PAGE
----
In the lake in Városliget, there were two islands in the 19th century: the Széchenyi Bath is now located on the territory of the former larger island, while on the smaller island there is the Vajdahunyadvár. The bridge to the smaller island was built in 1826; it was about 22 meters long and barely 2 meters wide and it was built for the convenience of pedestrians. But why was it called the Wire Bridge? Because in part it is really made of wire, i.e. metal wires.

In terms of the structure of the Wire Bridge in the Városliget, it was a suspension bridge, the first in Pest in this aspect, and almost a quarter of a century ahead of the Chain Bridge, which also had a suspension bridge structure. However, the bridge in the Városliget was not held by chains but by wire ropes. This was still a very new technology at the time, with cables beginning to be used in bridge construction in the 1820s, mostly in France and the United States. 

Due to his profession as a Viennese sieve master, Anton Fritz was well acquainted with iron wires and, as he was also interested in novelties, he also followed foreign bridge-building initiatives. Moreover, he himself successfully used the material on smaller pedestrian bridges. 

He designed and built the small cable bridge in the Városliget. This was the second such bridge in Hungary, as a year earlier, in 1825, he had already made a similar structure in Pozsony (today Bratislava, Slovakia).

The Városliget at the beginning of the 19th century (Source: FSZEK Budapest Collection) 

There was a wooden bridge on the site of the Wire Bridge before, but it had to be demolished because it had rotted and become life-threatening. The Beautification Committee of Pest first wanted to build a stone bridge in its place, but the idea was soon discarded because it could only have been built at a disproportionately high cost on the soft soil of the Városliget.

At this time, in the fall of 1825, Anton Fritz applied. The solution proposed by the mastermind was not unknown to the palatine and the other decision-makers, as the bridge in Pozsony (today Bratislava, Slovakia) was well known. Thus, at the end of 1825, the plan was adopted. Construction itself began in the spring of 1826 and lasted for three months. The total cost of the bridge was slightly higher than the planned 5 and a half thousand forints, and was finally completed for 5,978 HUF. 

The Beautification Committee wanted to name the bridge after István, the son of palatine József, but this was politely avoided by the palatine. However, he also sent his two children, Archduke István and his daughter, Archduchess Hermina, to the opening, and so the handover of the bridge on August 9, 1826, took place with great splendor.

The bridge on a copper engraving made by János Hofbauer around 1828 (Source: FSZEK Budapest Collection)

What did the little bridge look like? It was as if I was looking at a scaled-down model of the current Elizabeth Bridge, as it was practically a single-span cable bridge.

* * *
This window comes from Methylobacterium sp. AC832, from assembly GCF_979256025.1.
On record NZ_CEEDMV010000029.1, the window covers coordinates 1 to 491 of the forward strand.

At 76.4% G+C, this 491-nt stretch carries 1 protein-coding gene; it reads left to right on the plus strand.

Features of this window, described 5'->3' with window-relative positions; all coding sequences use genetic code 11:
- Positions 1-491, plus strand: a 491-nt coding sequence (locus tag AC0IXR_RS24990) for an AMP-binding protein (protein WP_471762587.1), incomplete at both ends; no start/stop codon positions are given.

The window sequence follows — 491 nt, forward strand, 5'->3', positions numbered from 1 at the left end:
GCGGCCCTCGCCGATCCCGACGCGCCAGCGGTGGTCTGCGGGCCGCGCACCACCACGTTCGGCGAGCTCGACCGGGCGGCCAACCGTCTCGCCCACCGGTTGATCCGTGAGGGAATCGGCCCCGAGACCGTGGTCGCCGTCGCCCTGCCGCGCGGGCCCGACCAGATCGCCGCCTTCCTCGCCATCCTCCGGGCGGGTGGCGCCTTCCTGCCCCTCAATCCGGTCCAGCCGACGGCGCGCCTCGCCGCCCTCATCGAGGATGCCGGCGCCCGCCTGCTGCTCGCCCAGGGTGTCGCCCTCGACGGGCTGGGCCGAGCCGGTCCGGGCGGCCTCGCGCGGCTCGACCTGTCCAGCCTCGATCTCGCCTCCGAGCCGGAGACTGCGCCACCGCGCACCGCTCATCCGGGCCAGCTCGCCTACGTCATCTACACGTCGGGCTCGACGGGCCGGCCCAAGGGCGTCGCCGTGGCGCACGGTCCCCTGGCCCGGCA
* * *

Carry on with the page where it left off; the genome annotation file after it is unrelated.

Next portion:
At the ends of the bridges built of stone stood four cast-iron columns, barely two meters high, and, like many other suspension bridges at the time, were not gate-like, that is, they were not connected at their roofs. A pair of wire ropes holding the structure, wound from iron wires, led through the columns at the four corners of the bridge. A total of 52 suspension cables connected these wire ropes to the bridge deck, which was made of wood. On both sides of the bridge deck, the railing was formed by a honeycomb-like wire mesh, which also contributed to the Pest audience calling the bridge the Wire Bridge. 

Archduke István, after whom the city of Pest wanted to name the bridge. Watercolor by Josef Bekel (Source: Wikimedia Commons) 

Although at first glance the Wire Bridge appears to be a weak structure, it still stood for 50 years, it was not until the 1870s that it became defective. A committee sent out by the city council thoroughly inspected the bridge in 1874 and decided to demolish it because it was deemed unsafe to renovate.

The Budapesti Hílrlap commemorated the old bridge and the "old" Városliget on 14 June 1885 as follows:

 “The old Városliget is gone, and there is a great exhibition space in the firework square and in the annexes; on the site of the old circus is the pool of the large fountain and surrounded by flower beds, the wire bridge was replaced by a wooden bridge; the sprinkler irrigation wagons were replaced by plumbing rubber pipes and the dilapidated omnibuses by newer, more beautiful ones ”

Unfortunately, nothing was left of the Wire Bridge in the Városliget, only a few drawings and sketches, but we can say that this bridge was indeed a novel work, since this construction procedure began to spread in the world at that time. The later Chain Bridge was built with a slightly different technology, as it was held by chains, but the principle was the same as in the case of late relative of the Wire Bridge, the Elizabeth Bridge.

Cover photo: The engraving of the bridge by Carl Vasquez in 1837 (Source: FSZEK Budapest Collection)